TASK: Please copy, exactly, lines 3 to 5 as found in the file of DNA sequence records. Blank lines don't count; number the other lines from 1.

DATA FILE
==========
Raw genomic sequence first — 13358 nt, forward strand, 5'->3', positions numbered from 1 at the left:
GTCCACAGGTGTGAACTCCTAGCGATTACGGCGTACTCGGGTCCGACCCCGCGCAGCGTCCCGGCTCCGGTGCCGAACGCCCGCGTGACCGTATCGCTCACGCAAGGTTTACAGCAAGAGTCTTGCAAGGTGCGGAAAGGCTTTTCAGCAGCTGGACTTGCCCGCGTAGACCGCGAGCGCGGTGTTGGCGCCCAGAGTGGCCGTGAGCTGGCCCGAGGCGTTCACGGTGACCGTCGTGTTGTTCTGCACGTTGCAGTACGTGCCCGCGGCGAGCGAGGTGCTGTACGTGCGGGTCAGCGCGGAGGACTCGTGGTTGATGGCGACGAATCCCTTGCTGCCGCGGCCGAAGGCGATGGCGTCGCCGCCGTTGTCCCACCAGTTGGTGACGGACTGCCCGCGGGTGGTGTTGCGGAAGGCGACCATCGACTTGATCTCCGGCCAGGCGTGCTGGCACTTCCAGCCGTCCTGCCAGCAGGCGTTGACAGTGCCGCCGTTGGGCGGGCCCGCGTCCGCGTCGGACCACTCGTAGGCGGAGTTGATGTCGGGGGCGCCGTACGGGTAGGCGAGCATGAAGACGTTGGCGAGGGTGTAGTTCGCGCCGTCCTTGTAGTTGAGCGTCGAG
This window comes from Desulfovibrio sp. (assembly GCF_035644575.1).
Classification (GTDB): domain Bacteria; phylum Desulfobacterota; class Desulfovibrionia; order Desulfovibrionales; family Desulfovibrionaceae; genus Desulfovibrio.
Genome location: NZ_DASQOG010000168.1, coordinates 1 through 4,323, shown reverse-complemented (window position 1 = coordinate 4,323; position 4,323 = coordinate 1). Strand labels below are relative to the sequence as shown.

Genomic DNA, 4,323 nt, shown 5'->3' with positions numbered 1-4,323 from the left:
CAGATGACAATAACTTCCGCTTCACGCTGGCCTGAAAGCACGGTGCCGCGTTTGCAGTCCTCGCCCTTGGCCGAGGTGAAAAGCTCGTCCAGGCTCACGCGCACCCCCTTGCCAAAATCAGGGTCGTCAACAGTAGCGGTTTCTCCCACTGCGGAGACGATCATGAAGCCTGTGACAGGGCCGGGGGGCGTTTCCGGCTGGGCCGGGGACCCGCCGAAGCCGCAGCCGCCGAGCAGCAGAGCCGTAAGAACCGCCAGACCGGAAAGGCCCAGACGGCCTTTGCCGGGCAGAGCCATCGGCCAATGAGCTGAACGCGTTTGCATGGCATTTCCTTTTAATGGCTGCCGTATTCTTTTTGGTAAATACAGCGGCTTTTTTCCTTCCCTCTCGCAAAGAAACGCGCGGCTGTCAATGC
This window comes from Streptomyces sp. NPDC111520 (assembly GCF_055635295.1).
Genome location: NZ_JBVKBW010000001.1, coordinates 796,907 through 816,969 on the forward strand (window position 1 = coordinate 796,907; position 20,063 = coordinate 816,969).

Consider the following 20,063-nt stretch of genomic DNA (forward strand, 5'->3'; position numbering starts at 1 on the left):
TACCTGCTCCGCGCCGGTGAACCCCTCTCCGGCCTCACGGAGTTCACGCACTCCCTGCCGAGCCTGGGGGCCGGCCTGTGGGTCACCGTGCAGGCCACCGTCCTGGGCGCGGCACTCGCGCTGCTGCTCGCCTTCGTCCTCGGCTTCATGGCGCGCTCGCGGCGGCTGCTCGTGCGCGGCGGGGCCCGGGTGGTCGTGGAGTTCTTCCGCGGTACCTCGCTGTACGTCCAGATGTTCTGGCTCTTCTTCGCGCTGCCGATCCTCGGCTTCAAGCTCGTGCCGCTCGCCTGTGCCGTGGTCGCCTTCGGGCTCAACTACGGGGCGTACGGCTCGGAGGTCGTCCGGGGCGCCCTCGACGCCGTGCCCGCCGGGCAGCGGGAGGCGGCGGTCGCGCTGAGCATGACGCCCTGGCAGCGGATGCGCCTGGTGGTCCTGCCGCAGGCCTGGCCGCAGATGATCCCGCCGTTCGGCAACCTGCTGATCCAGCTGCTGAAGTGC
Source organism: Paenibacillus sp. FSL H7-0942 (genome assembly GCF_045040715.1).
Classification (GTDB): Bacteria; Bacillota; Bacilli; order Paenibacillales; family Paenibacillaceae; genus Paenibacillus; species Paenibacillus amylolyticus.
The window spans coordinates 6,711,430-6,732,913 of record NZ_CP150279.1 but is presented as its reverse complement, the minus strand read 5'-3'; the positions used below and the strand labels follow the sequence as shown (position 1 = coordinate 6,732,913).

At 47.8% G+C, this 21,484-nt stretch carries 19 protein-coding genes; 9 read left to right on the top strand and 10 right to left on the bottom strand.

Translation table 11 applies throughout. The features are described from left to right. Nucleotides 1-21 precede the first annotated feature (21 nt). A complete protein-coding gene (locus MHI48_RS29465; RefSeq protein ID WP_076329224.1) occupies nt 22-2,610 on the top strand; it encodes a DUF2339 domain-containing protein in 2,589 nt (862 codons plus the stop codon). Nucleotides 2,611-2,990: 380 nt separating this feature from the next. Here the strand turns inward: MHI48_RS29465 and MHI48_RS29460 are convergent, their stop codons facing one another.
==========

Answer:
This window comes from Desulfovibrio sp. (assembly GCF_035644575.1).
Classification (GTDB): domain Bacteria; phylum Desulfobacterota; class Desulfovibrionia; order Desulfovibrionales; family Desulfovibrionaceae; genus Desulfovibrio.
Genome location: NZ_DASQOG010000168.1, coordinates 1 through 4,323, shown reverse-complemented (window position 1 = coordinate 4,323; position 4,323 = coordinate 1). Strand labels below are relative to the sequence as shown.